Tuesday, November 24, 2015

Spark's sortByKey doesn't

... or at least not when you map. Sure, if you collect you get the elements in a sorted order. But let's say you want to process the elements in a given order, say, finding the difference from one to the next. You might naively write:

    val pairRdd   = sparkContext.parallelize((1 to 10), 3).map(x => (x, x))
    val sortedRdd = pairRdd.sortByKey()

  def bogusMap(sortedRdd: RDD[(Int, Int)]): Unit = {
    var last = 0
    def checkMonotonicKeys(kv: (Int, Int)): Int = {
      val key = kv._1
      if (key != last + 1) throw new IllegalStateException(s"key = $key, last = $last")
      last = key
    val mappedAndSorted = sortedRdd.map(checkMonotonicKeys(_))
    mappedAndSorted.collect().foreach { kv =>

But you'll see an exception thrown something like:

java.lang.IllegalStateException: key = 8, last = 0

The reason is that the keys are sorted within each partition not across all partitions.

One "solution" is to ensure that all the elements are within one partition such as:

    val sortedInto1Partition = pairRdd.sortByKey(numPartitions = 1)

This works but there is little point to using Spark for it since there is no parallelization. The best solution is to generate the differences when the data was incoming.

Incidentally, this article has a good description of what is happening during a sortByKey operation. Basically, each shuffle has two sides. The first "writes out data to local disk" and the second makes "remote requests to fetch that data... The job of the [first] side of the shuffle is to write out records in such a way that all records headed for the same [second] task are grouped next to each other for easy fetching." Note that the second task that groups data is not obligated to also order it within a group.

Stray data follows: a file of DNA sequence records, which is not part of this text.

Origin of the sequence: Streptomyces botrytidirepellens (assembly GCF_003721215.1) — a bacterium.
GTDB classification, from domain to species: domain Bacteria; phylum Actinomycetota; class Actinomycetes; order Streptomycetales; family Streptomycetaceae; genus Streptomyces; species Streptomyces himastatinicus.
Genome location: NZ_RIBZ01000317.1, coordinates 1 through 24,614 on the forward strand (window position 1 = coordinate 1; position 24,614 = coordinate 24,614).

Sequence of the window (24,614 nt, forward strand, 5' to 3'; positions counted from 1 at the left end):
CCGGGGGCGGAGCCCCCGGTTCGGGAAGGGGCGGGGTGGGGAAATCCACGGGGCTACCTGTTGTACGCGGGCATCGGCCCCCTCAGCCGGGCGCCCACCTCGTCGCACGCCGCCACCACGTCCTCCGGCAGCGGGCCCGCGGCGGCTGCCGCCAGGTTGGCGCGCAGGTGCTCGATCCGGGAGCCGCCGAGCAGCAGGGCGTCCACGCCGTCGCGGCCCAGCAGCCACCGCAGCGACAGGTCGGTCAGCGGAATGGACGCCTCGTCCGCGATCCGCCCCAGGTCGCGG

As another aside, note the importance of persisting an RDD in this use case.

"Failure to persist an RDD after it has been transformed with partitionBy() will cause subsequent uses of the RDD to repeat the partitioning of the data. Without persistence, use of the partitioned RDD will cause reevaluation of the RDDs complete lineage. That would negate the advantage of partitionBy(), resulting in repeated partitioning and shuffling of data across the network, similar to what occurs without any specified partitioner.

"In fact, many other Spark operations automatically result in an RDD with known partitioning information, and many operations other than join() will take advantage of this information. For example, sortByKey() and groupByKey() will result in range-partitioned and hash-partitioned RDDs, respectively. On the other hand, operations like map() cause the new RDD to forget the parent’s partitioning information, because such operations could theoretically modify the key of each record." [1]

The code above that forces all the data into one partition (using numPartitions = 1) seems immune to map forgetting the the parent RDD's partitioning information. Since there is only one partition, there is no information to forget.

[1] Learning Spark - Karau and Konwinski

No comments:

Post a Comment